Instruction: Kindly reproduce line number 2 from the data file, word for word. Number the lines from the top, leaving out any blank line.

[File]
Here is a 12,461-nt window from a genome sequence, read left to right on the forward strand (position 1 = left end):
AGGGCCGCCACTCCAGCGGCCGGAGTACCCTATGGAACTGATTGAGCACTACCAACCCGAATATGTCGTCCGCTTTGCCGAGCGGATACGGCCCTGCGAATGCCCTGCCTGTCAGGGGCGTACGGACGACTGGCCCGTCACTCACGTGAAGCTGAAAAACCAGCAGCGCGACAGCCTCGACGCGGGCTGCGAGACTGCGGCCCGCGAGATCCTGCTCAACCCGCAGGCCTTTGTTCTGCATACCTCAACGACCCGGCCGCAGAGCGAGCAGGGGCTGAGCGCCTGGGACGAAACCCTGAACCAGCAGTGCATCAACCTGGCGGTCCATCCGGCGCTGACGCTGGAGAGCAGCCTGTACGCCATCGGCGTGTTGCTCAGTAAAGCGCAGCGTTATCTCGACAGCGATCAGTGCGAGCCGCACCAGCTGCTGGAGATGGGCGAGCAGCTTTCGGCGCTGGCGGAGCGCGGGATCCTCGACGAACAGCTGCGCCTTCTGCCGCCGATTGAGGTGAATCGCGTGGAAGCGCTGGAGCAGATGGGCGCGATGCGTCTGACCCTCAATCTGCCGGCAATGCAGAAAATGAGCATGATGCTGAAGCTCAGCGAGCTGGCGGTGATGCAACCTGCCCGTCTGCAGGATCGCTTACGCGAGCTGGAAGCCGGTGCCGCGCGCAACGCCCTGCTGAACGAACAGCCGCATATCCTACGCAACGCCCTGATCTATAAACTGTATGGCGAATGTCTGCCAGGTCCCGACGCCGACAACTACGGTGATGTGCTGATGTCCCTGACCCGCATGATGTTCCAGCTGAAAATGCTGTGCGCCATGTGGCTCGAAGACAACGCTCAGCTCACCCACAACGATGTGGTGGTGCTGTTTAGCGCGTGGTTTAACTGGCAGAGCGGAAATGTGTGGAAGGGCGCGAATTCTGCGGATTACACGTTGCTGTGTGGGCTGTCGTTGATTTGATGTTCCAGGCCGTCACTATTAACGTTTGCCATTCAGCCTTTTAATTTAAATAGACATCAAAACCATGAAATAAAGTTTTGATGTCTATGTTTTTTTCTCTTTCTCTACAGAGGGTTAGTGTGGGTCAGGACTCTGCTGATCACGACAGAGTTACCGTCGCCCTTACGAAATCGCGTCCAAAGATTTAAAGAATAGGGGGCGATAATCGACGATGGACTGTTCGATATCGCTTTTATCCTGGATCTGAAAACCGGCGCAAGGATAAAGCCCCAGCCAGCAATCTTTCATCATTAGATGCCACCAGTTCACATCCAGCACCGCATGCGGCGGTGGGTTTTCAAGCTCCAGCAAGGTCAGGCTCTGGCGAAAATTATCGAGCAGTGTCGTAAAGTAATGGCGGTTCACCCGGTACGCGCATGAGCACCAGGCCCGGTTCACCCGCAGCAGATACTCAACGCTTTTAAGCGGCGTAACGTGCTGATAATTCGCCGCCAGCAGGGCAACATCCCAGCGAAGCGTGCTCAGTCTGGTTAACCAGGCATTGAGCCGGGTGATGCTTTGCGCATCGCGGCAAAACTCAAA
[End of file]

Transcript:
AGGGCCGCCACTCCAGCGGCCGGAGTACCCTATGGAACTGATTGAGCACTACCAACCCGAATATGTCGTCCGCTTTGCCGAGCGGATACGGCCCTGCGAATGCCCTGCCTGTCAGGGGCGTACGGACGACTGGCCCGTCACTCACGTGAAGCTGAAAAACCAGCAGCGCGACAGCCTCGACGCGGGCTGCGAGACTGCGGCCCGCGAGATCCTGCTCAACCCGCAGGCCTTTGTTCTGCATACCTCAACGACCCGGCCGCAGAGCGAGCAGGGGCTGAGCGCCTGGGACGAAACCCTGAACCAGCAGTGCATCAACCTGGCGGTCCATCCGGCGCTGACGCTGGAGAGCAGCCTGTACGCCATCGGCGTGTTGCTCAGTAAAGCGCAGCGTTATCTCGACAGCGATCAGTGCGAGCCGCACCAGCTGCTGGAGATGGGCGAGCAGCTTTCGGCGCTGGCGGAGCGCGGGATCCTCGACGAACAGCTGCGCCTTCTGCCGCCGATTGAGGTGAATCGCGTGGAAGCGCTGGAGCAGATGGGCGCGATGCGTCTGACCCTCAATCTGCCGGCAATGCAGAAAATGAGCATGATGCTGAAGCTCAGCGAGCTGGCGGTGATGCAACCTGCCCGTCTGCAGGATCGCTTACGCGAGCTGGAAGCCGGTGCCGCGCGCAACGCCCTGCTGAACGAACAGCCGCATATCCTACGCAACGCCCTGATCTATAAACTGTATGGCGAATGTCTGCCAGGTCCCGACGCCGACAACTACGGTGATGTGCTGATGTCCCTGACCCGCATGATGTTCCAGCTGAAAATGCTGTGCGCCATGTGGCTCGAAGACAACGCTCAGCTCACCCACAACGATGTGGTGGTGCTGTTTAGCGCGTGGTTTAACTGGCAGAGCGGAAATGTGTGGAAGGGCGCGAATTCTGCGGATTACACGTTGCTGTGTGGGCTGTCGTTGATTTGATGTTCCAGGCCGTCACTATTAACGTTTGCCATTCAGCCTTTTAATTTAAATAGACATCAAAACCATGAAATAAAGTTTTGATGTCTATGTTTTTTTCTCTTTCTCTACAGAGGGTTAGTGTGGGTCAGGACTCTGCTGATCACGACAGAGTTACCGTCGCCCTTACGAAATCGCGTCCAAAGATTTAAAGAATAGGGGGCGATAATCGACGATGGACTGTTCGATATCGCTTTTATCCTGGATCTGAAAACCGGCGCAAGGATAAAGCCCCAGCCAGCAATCTTTCATCATTAGATGCCACCAGTTCACATCCAGCACCGCATGCGGCGGTGGGTTTTCAAGCTCCAGCAAGGTCAGGCTCTGGCGAAAATTATCGAGCAGTGTCGTAAAGTAATGGCGGTTCACCCGGTACGCGCATGAGCACCAGGCCCGGTTCACCCGCAGCAGATACTCAACGCTTTTAAGCGGCGTAACGTGCTGATAATTCGCCGCCAGCAGGGCAACATCCCAGCGAAGCGTGCTCAGTCTGGTTAACCAGGCATTGAGCCGGGTGATGCTTTGCGCATCGCGGCAAAACTCAAA